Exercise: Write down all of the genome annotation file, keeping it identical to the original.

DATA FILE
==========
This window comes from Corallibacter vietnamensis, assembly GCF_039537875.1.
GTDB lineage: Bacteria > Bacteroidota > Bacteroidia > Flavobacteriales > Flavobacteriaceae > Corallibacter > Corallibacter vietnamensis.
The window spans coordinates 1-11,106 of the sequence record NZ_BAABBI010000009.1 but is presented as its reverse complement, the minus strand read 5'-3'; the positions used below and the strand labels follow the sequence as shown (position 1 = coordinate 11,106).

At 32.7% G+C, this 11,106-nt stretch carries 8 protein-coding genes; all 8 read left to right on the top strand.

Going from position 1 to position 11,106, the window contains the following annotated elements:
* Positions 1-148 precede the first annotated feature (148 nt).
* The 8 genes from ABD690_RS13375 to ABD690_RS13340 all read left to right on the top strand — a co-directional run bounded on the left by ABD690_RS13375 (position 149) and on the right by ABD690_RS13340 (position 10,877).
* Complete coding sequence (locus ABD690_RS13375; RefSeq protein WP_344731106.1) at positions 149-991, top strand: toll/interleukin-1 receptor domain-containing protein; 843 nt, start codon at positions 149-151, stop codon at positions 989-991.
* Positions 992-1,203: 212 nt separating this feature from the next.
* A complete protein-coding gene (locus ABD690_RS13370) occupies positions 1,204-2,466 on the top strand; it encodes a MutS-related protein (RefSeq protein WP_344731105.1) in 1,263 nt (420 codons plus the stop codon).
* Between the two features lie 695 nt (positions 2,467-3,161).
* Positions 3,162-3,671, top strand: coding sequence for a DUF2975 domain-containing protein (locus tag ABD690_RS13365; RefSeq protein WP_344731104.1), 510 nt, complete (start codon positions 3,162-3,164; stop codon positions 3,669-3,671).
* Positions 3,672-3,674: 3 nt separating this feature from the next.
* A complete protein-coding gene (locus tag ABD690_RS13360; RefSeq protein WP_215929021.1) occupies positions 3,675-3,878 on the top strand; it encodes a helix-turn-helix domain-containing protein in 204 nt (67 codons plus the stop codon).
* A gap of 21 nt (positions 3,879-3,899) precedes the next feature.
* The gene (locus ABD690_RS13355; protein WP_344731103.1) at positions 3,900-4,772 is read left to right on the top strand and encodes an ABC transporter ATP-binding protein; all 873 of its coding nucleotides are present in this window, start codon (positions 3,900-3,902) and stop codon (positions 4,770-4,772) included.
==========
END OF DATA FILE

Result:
This window comes from Corallibacter vietnamensis, assembly GCF_039537875.1.
GTDB lineage: Bacteria > Bacteroidota > Bacteroidia > Flavobacteriales > Flavobacteriaceae > Corallibacter > Corallibacter vietnamensis.
The window spans coordinates 1-11,106 of the sequence record NZ_BAABBI010000009.1 but is presented as its reverse complement, the minus strand read 5'-3'; the positions used below and the strand labels follow the sequence as shown (position 1 = coordinate 11,106).

At 32.7% G+C, this 11,106-nt stretch carries 8 protein-coding genes; all 8 read left to right on the top strand.

Going from position 1 to position 11,106, the window contains the following annotated elements:
* Positions 1-148 precede the first annotated feature (148 nt).
* The 8 genes from ABD690_RS13375 to ABD690_RS13340 all read left to right on the top strand — a co-directional run bounded on the left by ABD690_RS13375 (position 149) and on the right by ABD690_RS13340 (position 10,877).
* Complete coding sequence (locus ABD690_RS13375; RefSeq protein WP_344731106.1) at positions 149-991, top strand: toll/interleukin-1 receptor domain-containing protein; 843 nt, start codon at positions 149-151, stop codon at positions 989-991.
* Positions 992-1,203: 212 nt separating this feature from the next.
* A complete protein-coding gene (locus ABD690_RS13370) occupies positions 1,204-2,466 on the top strand; it encodes a MutS-related protein (RefSeq protein WP_344731105.1) in 1,263 nt (420 codons plus the stop codon).
* Between the two features lie 695 nt (positions 2,467-3,161).
* Positions 3,162-3,671, top strand: coding sequence for a DUF2975 domain-containing protein (locus tag ABD690_RS13365; RefSeq protein WP_344731104.1), 510 nt, complete (start codon positions 3,162-3,164; stop codon positions 3,669-3,671).
* Positions 3,672-3,674: 3 nt separating this feature from the next.
* A complete protein-coding gene (locus tag ABD690_RS13360; RefSeq protein WP_215929021.1) occupies positions 3,675-3,878 on the top strand; it encodes a helix-turn-helix domain-containing protein in 204 nt (67 codons plus the stop codon).
* A gap of 21 nt (positions 3,879-3,899) precedes the next feature.
* The gene (locus ABD690_RS13355; protein WP_344731103.1) at positions 3,900-4,772 is read left to right on the top strand and encodes an ABC transporter ATP-binding protein; all 873 of its coding nucleotides are present in this window, start codon (positions 3,900-3,902) and stop codon (positions 4,770-4,772) included.